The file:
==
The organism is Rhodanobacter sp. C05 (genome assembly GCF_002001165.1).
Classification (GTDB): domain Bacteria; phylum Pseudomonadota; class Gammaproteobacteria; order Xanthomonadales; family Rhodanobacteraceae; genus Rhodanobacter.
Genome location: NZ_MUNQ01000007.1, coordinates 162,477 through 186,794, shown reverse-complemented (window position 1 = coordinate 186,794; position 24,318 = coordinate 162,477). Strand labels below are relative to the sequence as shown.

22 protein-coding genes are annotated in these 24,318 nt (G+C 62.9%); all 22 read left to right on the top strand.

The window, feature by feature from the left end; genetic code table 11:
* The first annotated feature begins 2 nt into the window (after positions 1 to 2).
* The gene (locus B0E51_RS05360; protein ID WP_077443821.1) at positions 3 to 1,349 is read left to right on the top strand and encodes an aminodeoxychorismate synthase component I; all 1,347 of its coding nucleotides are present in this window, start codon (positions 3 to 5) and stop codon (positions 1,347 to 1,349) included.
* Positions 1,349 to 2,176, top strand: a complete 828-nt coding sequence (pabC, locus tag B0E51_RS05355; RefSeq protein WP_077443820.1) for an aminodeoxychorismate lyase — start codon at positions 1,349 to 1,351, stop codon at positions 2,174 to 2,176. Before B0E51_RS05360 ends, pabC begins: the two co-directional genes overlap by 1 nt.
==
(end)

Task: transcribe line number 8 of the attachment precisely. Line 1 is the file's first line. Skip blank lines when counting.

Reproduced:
* Positions 1,349 to 2,176, top strand: a complete 828-nt coding sequence (pabC, locus tag B0E51_RS05355; RefSeq protein WP_077443820.1) for an aminodeoxychorismate lyase — start codon at positions 1,349 to 1,351, stop codon at positions 2,174 to 2,176. Before B0E51_RS05360 ends, pabC begins: the two co-directional genes overlap by 1 nt.